I use this activity as an introduction activity with my high school marine biology general science elective. I like this activity because it lets the students start to think about what kinds of animals live (and have lived) in the ocean, and starts to address some of the misconceptions about animals in the ocean.
You may use animals from the enclosed list or find other animals. The goal is to find animals that look “unbelievable” or “monstrous.” Also, you should try to get several pictures of animals that students will not immediately recognize.
For Day 1: We start off with a class discussion on sea monsters – what we know and name as many as we can. I pair the students up in groups of 2. Each groups picks or is assigned one of the photos. I give them about 10 minutes to work with their partner to think about their animal. Their prompt is to assume that they have never seen this animal before, and to try to infer information based on what they can see from their picture. (I mention that some of the pictures may be photoshopped, so to use whatever information they are given in the picture). If time allows, students may bring their pictures up to the ELMO projector and share their ideas. The students should create a well-written, detailed paragraph containing all their ideas and inferences about the picture.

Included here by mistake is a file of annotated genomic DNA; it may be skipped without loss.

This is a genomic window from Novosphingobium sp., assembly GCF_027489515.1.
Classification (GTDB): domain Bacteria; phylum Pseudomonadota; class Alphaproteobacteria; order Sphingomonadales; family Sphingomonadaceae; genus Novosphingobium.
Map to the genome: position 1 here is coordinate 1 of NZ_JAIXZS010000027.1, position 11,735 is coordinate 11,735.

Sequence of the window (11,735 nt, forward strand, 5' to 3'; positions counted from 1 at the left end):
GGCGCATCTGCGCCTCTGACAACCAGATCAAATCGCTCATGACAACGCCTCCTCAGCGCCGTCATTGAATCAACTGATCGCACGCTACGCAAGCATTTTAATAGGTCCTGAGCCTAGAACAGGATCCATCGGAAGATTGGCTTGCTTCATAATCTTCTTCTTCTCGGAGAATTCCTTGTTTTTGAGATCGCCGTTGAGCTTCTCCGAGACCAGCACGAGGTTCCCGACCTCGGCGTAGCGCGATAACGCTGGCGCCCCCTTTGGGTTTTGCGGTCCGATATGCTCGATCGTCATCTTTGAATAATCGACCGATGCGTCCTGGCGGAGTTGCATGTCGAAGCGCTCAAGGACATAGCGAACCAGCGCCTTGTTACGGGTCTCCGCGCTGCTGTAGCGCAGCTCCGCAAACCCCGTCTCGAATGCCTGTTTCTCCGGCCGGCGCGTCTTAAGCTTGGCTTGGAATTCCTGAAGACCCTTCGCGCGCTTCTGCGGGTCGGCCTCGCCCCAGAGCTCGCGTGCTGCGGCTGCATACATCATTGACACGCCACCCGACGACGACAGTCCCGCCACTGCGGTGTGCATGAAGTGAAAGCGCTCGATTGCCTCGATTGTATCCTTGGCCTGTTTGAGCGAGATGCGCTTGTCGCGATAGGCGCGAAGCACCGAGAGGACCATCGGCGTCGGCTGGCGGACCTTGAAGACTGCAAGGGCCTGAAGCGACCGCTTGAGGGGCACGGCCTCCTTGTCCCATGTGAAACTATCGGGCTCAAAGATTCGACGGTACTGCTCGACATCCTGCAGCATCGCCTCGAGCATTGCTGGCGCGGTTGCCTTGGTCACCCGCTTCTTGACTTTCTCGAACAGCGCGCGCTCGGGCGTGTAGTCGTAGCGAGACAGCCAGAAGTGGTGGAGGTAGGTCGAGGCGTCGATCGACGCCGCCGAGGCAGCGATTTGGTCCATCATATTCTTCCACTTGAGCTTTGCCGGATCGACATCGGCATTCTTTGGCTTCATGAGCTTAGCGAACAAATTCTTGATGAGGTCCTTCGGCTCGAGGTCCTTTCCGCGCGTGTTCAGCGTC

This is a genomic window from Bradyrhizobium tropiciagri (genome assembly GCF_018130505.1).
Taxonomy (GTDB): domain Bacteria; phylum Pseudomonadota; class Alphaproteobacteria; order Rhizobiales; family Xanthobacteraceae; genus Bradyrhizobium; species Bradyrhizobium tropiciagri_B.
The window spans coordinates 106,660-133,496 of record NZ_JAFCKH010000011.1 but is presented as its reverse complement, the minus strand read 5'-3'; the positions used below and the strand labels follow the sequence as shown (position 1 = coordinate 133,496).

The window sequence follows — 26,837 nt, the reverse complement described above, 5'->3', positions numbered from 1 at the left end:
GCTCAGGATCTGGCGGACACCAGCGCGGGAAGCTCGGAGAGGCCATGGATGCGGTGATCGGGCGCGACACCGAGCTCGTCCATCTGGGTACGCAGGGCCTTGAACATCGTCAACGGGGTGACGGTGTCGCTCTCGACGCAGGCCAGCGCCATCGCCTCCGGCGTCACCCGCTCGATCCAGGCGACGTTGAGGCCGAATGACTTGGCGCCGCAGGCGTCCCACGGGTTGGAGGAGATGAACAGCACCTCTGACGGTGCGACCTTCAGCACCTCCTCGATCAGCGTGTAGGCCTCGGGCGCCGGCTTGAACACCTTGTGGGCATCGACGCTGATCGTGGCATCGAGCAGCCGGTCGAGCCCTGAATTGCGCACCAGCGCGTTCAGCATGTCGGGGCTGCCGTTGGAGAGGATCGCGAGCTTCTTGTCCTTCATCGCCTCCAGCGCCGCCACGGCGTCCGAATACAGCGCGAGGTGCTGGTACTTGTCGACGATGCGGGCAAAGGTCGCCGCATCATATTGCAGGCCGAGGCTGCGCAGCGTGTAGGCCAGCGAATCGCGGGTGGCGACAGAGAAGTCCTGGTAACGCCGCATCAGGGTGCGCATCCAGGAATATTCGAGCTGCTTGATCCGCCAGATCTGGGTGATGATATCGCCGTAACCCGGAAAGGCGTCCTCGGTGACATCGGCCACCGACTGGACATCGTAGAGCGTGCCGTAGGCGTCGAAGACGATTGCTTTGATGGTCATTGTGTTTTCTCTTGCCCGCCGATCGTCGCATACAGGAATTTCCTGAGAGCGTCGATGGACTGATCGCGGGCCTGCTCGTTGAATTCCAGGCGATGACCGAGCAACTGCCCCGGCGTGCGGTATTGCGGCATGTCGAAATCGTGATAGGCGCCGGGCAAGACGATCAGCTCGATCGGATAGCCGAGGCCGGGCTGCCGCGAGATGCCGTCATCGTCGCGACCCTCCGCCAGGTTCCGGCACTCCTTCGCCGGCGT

For Day 2: Students get out a computer and are given the official name of their animal. At this point they start to research their animal. They will either have a real animal (currently living or previously living) or they will have a mythical animal. The research instructions have different prompts for each scenario. Students are to find the answers to the research prompt and create a well-written paragraph containing their research information.
Presentations: This depends on the technology level of your students as well as the amount of time that you have to devote to this activity. Some years I’ve had the students create a 1-page poster on a piece of copy paper, and either share it in front of the class or on the ELMO projector. These posters can be hung up in the room if they turn out nice. Another option is to have students create a flyer or some other sort of paper presentation. Some years I’ve had the students use technology in their presentations, and use Powerpoint, Google Slides, or Prezi to create a presentation. In general students have 3 slides – one for day one, one for day two, and one with a picture of the animal. At the end of the activity, students share what they learn with the rest of the class.
You will receive 4 page Word document. 1 page is a student worksheet page with instructions for both days. 1 page is a Rubric for student presentations. 1 page has a list of animals I've used and then starts the teacher note, which continues to the 4th page.